BAITIERI: Well I don't really know Geraldine, I mean I don't live up there permanently. I get a lot of rumours and unfortunately because they're rumours you can never substantiate them, it's best that as you said earlier, we zip our lips and we wait for it to be handled in court, because as you said if too much is said you could be held in contempt. And I know John Numapo was very active that when the court orders were served, he immediately abandoned the meeting because if there was any continuance of that meeting, some of those people would have been in jail immediately.

COUTTS: Is the court the best way to go, there's no way of mediation or mediating their way around this?

BAITIERI: Everybody would hope that there would be a mediation process. There was some talk about a mediation process and both parties getting together. I haven't had any recent update, I've just returned back from a trip up to Queensland with the flood appeal. But I'm sure if there is a mediation, it will certainly circumnavigate the court proceedings and we'll possibly get a resolution. However the state of the game is in a fair bit of turmoil, people are frustrated, and all the kids want to do is they want to play footy in an environment that's safe, they've got their insurance, they've got their gear. And unfortunately we've got some individuals that are a little selfish, and in actual fact they've hijacked the game as far as I'm concerned, which is not good, and we know what happens to hijackers.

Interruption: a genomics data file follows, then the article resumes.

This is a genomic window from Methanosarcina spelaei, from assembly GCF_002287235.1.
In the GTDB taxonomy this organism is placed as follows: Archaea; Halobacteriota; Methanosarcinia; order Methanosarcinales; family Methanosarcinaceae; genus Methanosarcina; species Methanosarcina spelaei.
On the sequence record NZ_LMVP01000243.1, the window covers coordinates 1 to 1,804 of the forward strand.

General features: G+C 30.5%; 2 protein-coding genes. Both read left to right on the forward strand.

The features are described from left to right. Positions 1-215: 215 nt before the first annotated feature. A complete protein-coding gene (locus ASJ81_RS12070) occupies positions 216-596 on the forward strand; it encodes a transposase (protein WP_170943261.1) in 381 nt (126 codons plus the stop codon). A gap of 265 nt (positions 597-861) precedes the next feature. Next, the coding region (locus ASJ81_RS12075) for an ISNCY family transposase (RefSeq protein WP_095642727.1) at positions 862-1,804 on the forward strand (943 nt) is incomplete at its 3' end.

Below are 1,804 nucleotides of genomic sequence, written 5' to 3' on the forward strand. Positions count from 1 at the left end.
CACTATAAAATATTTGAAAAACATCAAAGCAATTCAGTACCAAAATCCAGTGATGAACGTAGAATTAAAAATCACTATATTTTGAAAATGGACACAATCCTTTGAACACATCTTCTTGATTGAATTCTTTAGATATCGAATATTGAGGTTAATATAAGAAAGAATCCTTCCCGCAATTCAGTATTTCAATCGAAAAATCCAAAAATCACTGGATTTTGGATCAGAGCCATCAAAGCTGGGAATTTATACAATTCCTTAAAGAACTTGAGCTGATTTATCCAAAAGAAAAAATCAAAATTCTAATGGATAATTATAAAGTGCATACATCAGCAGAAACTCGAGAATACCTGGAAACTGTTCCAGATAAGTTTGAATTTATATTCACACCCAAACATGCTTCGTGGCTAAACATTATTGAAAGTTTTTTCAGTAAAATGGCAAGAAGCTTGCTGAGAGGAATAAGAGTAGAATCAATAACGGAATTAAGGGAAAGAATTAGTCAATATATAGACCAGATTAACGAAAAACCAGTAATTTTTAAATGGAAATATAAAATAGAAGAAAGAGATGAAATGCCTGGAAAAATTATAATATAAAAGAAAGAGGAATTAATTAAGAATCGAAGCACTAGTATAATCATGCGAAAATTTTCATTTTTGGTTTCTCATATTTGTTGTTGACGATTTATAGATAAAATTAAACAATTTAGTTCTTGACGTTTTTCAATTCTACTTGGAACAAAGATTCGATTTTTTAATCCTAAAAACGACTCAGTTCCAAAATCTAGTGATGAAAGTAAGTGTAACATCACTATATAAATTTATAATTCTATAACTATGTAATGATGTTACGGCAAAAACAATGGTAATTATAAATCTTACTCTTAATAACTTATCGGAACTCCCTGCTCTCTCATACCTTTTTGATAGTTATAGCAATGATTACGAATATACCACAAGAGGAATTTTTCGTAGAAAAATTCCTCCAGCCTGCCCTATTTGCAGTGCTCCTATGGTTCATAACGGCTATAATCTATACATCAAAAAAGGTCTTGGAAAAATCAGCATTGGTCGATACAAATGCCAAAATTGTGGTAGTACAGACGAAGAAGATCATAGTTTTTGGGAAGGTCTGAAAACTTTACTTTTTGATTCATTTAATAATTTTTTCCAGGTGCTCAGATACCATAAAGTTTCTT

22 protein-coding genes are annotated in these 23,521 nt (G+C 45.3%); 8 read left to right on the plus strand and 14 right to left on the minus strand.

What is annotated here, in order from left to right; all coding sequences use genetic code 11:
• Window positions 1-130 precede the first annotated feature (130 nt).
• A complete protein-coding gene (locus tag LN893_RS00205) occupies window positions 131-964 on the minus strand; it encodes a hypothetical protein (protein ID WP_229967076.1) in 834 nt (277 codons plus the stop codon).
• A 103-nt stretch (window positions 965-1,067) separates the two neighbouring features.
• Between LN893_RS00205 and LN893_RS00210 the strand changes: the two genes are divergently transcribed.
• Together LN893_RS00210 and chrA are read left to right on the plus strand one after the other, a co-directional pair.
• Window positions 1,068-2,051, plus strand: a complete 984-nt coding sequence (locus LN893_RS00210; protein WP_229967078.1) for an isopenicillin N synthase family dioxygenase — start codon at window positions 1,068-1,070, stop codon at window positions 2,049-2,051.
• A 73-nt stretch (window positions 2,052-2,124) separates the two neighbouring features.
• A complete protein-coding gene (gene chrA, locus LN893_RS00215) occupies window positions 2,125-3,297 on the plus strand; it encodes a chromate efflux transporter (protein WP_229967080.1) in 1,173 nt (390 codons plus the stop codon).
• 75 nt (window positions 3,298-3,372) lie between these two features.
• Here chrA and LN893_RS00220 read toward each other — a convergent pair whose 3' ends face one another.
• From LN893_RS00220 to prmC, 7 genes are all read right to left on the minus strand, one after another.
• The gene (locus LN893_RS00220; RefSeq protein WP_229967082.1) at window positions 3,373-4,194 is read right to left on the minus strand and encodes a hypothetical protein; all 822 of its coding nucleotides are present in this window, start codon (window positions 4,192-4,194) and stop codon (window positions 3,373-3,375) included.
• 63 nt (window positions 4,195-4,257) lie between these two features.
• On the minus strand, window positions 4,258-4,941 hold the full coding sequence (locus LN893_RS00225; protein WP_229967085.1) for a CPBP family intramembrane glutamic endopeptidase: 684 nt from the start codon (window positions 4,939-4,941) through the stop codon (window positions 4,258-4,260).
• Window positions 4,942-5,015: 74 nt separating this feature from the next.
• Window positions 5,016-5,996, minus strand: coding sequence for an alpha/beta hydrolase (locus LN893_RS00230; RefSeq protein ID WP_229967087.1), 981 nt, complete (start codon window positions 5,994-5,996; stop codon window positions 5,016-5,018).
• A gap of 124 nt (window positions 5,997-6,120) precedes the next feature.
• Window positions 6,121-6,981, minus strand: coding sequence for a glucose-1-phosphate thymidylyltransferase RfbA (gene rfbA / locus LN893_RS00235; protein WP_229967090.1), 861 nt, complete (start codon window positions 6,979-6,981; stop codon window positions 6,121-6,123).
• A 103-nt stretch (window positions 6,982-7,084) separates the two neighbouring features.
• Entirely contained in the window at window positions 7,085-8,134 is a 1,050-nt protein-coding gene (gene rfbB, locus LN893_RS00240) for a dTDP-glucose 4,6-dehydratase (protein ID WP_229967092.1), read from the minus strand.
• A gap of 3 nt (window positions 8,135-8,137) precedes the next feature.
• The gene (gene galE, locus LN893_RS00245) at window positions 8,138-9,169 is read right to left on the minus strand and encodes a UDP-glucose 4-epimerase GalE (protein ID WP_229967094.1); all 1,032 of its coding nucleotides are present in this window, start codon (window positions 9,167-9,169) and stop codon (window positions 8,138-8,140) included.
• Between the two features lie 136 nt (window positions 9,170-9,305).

COUTTS: Well the government has also thrown their hat into the ring by proposing legislation that'll see the PNG RL come under government control. What's the International Federation's view on that idea?